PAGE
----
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From Your Photographer, With Love | Why I Don't Photoshop Portrait Clients


photoshopping philosophy from a photographer in fort wayne

Ok, so the title lies a little bit. And could also be interpreted multiple ways. I do USE Photoshop when editing portraits that I've taken, but mostly everything I'm doing is artistic editing; working with color balance, split toning, curves, etc. "Photoshopping" tends to be a term we use, to describe the act of altering the way people (particularly women) look in photographs, sometimes to the point of them being unrecognizable as the person they are in real life. It's unfair, it's not real, and it's not something I want to do.

Not because I think "If you look crappy in real life, you need to look crappy in your photos too."

 

The fact is I DON'T think you look crappy in real life. When I meet a client I see the color of her eyes, the sparkle in her smile, the hues of her coloring and look for ways I can photograph her to emphasize all those awesome things about who she is. I don't see the mismatched eyebrows or the extra X amount of pounds. I see, "this picture looks so cool, she's going to love having a photo of herself where she looks like she's in an entirely different world."

Now that's not to say I don't ever do a tiny it of air brushing. Which is why the title is a bit of a lie. But it's ONLY to correct issues that artistic editing creates. For instance, the process of making an image more contrasted to make eye color and hair pop can end up making the under eye area look very, very dark. Much darker than it does in real life. It can also increase the contrast of pores, making skin texture look less smooth. I'll correct these things back to a natural state. I'll also remove any zits that are noticeable because they would fade over time anyway. And that's it.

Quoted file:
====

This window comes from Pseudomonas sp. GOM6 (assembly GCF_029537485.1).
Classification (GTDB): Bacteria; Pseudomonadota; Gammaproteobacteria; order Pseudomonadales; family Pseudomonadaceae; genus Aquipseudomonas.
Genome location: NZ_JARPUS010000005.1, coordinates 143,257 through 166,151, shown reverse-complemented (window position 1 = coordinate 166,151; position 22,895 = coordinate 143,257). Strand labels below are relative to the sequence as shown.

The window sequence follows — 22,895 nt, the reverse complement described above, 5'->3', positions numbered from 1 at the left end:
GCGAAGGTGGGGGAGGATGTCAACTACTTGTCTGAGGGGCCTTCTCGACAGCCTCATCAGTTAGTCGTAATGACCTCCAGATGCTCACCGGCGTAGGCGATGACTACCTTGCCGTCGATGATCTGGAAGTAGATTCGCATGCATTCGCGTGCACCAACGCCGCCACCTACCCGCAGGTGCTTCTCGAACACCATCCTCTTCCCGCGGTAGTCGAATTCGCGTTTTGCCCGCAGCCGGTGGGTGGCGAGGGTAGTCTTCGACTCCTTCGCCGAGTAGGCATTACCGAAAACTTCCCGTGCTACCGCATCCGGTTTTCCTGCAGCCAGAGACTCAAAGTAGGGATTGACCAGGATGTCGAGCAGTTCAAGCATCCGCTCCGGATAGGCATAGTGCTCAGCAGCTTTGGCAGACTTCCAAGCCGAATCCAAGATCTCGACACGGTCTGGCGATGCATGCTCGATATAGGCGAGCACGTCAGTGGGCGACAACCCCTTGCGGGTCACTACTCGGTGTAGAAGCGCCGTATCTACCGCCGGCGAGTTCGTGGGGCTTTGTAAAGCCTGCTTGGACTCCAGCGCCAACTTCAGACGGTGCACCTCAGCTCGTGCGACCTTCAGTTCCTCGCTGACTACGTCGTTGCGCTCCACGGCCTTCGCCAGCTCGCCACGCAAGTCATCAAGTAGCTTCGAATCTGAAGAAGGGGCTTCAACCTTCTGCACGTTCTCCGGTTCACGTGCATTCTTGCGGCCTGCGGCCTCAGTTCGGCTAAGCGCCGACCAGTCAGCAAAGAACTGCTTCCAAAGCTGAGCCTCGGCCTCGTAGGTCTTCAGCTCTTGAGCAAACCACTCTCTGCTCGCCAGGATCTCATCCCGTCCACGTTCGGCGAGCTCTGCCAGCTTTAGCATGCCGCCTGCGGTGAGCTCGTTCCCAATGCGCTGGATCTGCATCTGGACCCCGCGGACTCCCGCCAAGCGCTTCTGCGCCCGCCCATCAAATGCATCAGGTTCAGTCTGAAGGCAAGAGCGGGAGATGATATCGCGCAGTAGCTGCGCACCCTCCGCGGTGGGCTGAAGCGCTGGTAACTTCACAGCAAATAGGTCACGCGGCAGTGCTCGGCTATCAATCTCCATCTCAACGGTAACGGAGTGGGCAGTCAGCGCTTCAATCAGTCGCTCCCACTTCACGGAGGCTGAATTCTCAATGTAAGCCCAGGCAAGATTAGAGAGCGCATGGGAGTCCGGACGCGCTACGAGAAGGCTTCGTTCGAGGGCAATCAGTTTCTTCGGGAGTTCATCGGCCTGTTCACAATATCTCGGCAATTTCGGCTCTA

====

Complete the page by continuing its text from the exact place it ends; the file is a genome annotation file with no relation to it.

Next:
I make sure that all my edits are subtle. I'm really, reaaaally not a fan of the whole plastic skin thing. To give you an example, I (way) over edited this photo to show you what a lot of photographers (unfortunately) do:


a blog post about photoshop, skin, airbrushing, corrections, explaining how I edit skin tones.


Not even people with flawless skin in real life look like that!! In my opinion, a good photograph always has to make sense. And being blurry as heck doesn't make much sense to me. If you know what you're doing with photoshop there are other, better ways to make subtle adjustments to return skin to it's real-life look after artistic editing.

Does it take a couple of extra steps? Does it take longer than sliding down a slider? Does it need a well-trained eye? Yes. But the results are worth it.

Ultimately my goal is not to make your arms look skinny, make you tummy flat, change your eye color or fix your roots. My goal is to help you see that you don't need to be anything other than yourself to be gorgeous, in real life AND in your portraits.

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